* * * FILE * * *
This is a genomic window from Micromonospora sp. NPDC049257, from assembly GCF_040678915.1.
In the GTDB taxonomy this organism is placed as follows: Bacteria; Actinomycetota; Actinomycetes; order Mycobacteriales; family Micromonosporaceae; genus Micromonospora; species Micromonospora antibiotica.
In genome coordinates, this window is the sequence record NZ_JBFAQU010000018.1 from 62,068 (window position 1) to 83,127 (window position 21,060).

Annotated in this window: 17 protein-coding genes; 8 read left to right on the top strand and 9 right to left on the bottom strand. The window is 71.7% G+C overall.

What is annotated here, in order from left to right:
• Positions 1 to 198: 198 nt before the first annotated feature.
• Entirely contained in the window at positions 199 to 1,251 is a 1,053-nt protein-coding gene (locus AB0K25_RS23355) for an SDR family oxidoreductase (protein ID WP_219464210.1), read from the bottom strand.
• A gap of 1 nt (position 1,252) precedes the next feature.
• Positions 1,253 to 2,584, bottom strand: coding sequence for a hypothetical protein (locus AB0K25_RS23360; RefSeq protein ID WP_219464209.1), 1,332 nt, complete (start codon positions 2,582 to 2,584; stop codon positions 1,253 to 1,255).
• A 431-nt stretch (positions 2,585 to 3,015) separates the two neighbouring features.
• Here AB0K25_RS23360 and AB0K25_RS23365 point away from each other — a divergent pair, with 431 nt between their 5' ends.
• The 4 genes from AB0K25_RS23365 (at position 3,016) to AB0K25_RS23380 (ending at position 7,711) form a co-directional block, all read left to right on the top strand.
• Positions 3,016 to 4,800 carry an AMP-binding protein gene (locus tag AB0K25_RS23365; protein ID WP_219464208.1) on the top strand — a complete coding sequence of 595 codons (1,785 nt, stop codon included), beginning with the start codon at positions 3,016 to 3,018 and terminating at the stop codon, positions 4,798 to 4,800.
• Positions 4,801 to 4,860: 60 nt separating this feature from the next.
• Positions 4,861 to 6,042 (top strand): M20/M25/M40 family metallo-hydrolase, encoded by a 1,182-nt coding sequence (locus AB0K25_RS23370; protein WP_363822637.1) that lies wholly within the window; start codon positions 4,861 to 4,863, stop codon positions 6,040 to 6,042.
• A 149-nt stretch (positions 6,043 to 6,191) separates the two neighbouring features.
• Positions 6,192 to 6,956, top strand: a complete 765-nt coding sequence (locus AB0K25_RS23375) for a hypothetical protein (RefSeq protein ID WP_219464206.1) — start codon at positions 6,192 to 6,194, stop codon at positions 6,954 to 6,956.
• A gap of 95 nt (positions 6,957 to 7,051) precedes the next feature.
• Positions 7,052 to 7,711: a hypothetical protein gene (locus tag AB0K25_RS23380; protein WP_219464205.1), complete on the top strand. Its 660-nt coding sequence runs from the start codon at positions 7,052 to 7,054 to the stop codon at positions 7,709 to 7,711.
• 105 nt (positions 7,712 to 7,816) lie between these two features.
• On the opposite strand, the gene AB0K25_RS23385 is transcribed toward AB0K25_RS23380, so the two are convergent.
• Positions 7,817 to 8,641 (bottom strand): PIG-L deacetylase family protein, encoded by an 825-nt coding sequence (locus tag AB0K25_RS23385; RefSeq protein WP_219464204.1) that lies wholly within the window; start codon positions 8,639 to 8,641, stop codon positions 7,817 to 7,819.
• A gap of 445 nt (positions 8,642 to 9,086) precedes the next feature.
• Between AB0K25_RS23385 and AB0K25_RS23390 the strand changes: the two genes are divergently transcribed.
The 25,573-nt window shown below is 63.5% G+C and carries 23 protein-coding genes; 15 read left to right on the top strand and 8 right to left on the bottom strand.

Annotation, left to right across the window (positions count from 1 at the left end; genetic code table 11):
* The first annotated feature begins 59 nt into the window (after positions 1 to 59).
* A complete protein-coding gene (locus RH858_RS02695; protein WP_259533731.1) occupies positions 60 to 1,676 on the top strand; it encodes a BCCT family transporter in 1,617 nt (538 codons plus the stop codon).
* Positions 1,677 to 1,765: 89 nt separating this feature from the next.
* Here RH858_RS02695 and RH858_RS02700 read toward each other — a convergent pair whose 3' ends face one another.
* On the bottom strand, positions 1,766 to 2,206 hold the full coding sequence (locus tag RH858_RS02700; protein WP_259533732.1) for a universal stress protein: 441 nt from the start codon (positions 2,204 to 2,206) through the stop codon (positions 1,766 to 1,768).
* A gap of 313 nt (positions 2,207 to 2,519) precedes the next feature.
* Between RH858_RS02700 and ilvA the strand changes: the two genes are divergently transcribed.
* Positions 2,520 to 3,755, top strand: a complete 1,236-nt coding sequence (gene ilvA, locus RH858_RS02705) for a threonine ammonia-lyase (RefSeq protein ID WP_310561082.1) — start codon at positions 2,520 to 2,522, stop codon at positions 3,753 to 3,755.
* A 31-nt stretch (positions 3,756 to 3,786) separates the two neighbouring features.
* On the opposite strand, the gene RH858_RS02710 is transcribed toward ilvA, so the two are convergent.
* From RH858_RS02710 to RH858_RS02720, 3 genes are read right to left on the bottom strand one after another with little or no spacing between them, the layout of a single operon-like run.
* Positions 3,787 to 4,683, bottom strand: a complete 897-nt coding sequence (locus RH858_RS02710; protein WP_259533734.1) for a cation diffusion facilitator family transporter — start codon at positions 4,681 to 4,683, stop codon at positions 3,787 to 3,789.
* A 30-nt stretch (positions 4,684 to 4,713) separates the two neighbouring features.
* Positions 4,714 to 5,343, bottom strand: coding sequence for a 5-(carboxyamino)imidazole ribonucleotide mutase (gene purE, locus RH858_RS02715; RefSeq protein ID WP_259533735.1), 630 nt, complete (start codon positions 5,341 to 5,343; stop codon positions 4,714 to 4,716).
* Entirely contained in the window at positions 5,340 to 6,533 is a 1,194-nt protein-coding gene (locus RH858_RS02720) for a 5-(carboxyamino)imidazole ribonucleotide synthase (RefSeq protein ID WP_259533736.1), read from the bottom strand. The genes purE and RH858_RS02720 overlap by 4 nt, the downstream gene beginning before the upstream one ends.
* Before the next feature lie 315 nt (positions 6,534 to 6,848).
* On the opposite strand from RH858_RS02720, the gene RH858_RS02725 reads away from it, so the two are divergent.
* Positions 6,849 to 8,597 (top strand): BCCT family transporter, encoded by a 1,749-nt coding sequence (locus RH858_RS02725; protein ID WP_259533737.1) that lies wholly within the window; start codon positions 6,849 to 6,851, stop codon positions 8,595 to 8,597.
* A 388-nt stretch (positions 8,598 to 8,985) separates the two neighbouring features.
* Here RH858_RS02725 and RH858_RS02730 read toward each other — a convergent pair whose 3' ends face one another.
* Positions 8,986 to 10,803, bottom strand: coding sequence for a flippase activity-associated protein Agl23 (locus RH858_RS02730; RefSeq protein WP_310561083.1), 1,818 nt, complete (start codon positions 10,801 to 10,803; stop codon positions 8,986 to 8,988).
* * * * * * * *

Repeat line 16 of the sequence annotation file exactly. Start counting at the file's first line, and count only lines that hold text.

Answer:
• A 149-nt stretch (positions 6,043 to 6,191) separates the two neighbouring features.